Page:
Senior journalist and news anchor Rajdeep Sardesai’s recent statement, comparing Indian cricket captain Virat Kohli with Prime Minister Narendra Modi and calling them both ‘narcissist’ irked me, which led me into writing this piece.

Now before I get into this and explain why I disagree with Mr. Sardesai on this, here’s a snippet of what he said on stage at an event that took place recently –

To quote Mr. Sardesai, “Kohli reminds me a bit of Narendra Modi. You know, these are polarizing figures, who believe in I, me, myself. This narcissism must end, whether you’re a cricketer or a politician.”

To begin with, bringing PM Modi into this debate and comparing him to Kohli doesn’t make sense. I mean, how hateful you’ve got to be to compare two totally different personalities and equate them to make a point?

However, now that someone did make the comparison and labeled them both as ‘narcissists’, let’s talk about narcissism and whether or not personalities like Virat Kohli and Narendra Modi fit the definition of the N-word.

The Oxford dictionary defines narcissism as, “excessive interest in or admiration of oneself and one’s physical appearance.”

So if you are labeling someone as a ‘narcissist’, what you are trying to say is that the person is self-centered and lacks empathy.

In a team sport, there is no place for a narcissist. Your self-obsession won’t take you too far, especially on the international stage, where the level of competition is unreal.

Virat Kohli has been the captain of the Indian test team for more than three years now, and if he were a narcissist, the team wouldn’t be where it is at the moment.

Kohli is a polarizing figure, I agree. So is Narendra Modi. Their personality is what sets them apart from the rest. However, it is Kohli’s obsession with winning the game and doing well for his country that drives him, not his self-obsession.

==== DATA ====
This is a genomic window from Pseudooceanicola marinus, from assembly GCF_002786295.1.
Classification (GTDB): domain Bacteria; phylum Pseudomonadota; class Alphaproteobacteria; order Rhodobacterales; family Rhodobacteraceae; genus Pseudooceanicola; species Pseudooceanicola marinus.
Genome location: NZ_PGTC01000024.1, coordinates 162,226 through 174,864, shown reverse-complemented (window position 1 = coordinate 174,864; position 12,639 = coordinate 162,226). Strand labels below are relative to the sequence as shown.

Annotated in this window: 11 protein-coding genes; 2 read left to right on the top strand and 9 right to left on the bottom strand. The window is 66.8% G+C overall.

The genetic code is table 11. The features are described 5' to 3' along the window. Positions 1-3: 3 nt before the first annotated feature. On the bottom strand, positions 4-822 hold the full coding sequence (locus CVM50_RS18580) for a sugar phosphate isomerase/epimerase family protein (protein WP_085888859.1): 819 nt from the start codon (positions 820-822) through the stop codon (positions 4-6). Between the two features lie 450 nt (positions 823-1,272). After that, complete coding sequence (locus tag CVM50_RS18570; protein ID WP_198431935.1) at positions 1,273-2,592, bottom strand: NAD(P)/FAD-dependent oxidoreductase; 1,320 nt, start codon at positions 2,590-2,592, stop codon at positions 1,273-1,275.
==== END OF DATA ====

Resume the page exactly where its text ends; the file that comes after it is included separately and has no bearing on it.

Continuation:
Check out this interview he recently gave during India’s ongoing tour of New Zealand.

Pick out any Virat Kohli interview, for that matter. He is a guy who is not driven by numbers, but by winning games for his country.

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Moving on to Narendra Modi, he is someone whose political campaigns largely involve taking digs at the Gandhi family and reminding the nation of their supposed failure in the past 70 years.

Modi’s polarizing personality is unmatched. India hasn’t had a figure like him, at least not after Indira Gandhi. In fact, BJP has used his persona to its advantage ever since he became the face of the party.

It may be all about Modi for BJP and Congress. However, it isn’t so with Modi himself, and this is where Mr. Sardesai got it wrong. Neither of Kohli or Modi is all about ‘I, me, myself’.

He even went on to criticize Kohli’s captaincy at length, talking about how he isn’t getting the best out of his teammates. Mind you, this statement of his is coming after the historic series win in Australia and what looks like another convincing series win in New Zealand.

When even cricketing icons like Sunil Gavaskar are appreciating Kohli’s captaincy, here’s a guy who is criticizing him for it. His bio reads ‘failed cricketer’, so I’m not sure if we should take his views on cricket too seriously.

Lastly, he talked about a need for both Kohli and Modi to look into the mirror. I’ll tell you what, India has a population of 1.3 billion people and that population serves as the mirror to both. Find me a bigger mirror, I’ll wait.

Image Credits: Google Images

Sources: Twitter

Find the blogger at @manas_ED

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